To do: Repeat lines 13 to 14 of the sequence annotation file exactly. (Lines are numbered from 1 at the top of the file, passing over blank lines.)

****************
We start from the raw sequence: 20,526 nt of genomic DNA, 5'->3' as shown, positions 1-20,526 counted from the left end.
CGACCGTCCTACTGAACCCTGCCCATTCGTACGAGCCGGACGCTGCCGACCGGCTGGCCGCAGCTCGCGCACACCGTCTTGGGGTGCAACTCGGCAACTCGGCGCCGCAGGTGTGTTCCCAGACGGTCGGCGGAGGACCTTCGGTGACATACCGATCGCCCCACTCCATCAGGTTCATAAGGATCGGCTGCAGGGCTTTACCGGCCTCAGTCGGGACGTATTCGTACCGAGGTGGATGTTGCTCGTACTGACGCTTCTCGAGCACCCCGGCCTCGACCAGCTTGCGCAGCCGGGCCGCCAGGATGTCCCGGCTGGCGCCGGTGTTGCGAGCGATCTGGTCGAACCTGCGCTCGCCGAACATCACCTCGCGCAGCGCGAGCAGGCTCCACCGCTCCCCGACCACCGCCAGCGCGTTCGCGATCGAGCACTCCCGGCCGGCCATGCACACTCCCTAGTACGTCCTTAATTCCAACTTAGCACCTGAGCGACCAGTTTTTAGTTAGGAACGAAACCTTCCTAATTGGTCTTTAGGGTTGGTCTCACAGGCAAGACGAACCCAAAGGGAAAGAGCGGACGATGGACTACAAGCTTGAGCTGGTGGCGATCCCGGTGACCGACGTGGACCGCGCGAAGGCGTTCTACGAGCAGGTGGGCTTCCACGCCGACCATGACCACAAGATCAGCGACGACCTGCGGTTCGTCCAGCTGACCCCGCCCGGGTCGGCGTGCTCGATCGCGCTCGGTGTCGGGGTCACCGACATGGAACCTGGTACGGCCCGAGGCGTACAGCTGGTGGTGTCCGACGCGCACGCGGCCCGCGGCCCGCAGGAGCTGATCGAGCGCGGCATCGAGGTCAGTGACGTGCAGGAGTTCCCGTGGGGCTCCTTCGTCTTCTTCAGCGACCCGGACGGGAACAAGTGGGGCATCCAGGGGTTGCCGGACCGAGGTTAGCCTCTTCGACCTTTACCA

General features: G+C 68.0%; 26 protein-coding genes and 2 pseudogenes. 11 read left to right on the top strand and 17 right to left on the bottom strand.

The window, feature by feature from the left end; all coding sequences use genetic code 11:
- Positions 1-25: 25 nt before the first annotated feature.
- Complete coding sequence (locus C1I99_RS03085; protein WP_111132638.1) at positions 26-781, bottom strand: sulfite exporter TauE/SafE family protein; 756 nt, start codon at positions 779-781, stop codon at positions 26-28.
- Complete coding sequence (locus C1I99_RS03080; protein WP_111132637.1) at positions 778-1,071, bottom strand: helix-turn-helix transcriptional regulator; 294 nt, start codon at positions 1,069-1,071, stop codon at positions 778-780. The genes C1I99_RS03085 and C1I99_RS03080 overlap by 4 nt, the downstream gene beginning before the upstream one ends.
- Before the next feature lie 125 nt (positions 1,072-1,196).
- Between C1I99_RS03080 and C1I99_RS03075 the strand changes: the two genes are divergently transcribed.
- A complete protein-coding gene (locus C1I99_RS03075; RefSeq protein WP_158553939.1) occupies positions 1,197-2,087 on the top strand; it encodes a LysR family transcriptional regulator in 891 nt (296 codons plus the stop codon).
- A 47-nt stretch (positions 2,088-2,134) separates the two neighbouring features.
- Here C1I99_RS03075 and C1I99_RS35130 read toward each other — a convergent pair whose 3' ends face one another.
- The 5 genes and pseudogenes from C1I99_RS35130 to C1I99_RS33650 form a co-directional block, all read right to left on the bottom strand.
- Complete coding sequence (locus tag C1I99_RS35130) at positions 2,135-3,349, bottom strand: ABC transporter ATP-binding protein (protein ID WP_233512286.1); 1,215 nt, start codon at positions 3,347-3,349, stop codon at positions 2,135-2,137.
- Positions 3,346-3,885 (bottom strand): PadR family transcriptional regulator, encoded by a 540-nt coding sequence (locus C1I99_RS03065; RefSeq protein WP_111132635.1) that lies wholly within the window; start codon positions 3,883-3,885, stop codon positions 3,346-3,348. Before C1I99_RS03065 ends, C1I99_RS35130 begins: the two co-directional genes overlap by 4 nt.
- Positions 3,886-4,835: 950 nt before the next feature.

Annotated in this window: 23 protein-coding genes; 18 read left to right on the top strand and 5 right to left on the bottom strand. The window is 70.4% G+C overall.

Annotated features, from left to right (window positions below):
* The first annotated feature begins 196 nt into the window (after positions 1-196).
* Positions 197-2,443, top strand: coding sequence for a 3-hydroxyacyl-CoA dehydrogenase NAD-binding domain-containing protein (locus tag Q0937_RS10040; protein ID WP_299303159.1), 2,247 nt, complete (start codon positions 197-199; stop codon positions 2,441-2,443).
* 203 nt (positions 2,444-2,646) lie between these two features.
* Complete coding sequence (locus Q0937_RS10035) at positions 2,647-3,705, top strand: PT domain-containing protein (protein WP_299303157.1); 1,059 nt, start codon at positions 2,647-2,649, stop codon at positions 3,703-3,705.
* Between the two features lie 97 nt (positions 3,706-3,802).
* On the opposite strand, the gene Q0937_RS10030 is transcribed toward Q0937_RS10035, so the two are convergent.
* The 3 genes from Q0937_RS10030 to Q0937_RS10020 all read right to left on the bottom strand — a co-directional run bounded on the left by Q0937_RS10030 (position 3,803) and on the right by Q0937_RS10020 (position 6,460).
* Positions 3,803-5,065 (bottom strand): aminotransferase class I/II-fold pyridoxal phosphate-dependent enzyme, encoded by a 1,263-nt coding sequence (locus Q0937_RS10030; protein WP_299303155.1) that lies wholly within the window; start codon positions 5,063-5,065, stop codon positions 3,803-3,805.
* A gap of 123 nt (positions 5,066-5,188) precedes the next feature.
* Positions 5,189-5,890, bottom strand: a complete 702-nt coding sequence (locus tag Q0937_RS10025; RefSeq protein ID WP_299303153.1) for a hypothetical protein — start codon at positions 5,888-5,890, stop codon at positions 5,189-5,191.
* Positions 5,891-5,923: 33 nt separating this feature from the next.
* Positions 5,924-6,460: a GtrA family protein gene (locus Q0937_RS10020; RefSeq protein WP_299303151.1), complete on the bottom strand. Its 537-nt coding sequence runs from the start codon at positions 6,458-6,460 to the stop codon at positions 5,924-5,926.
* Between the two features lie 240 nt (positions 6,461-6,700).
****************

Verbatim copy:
- The 5 genes and pseudogenes from C1I99_RS35130 to C1I99_RS33650 form a co-directional block, all read right to left on the bottom strand.
- Complete coding sequence (locus tag C1I99_RS35130) at positions 2,135-3,349, bottom strand: ABC transporter ATP-binding protein (protein ID WP_233512286.1); 1,215 nt, start codon at positions 3,347-3,349, stop codon at positions 2,135-2,137.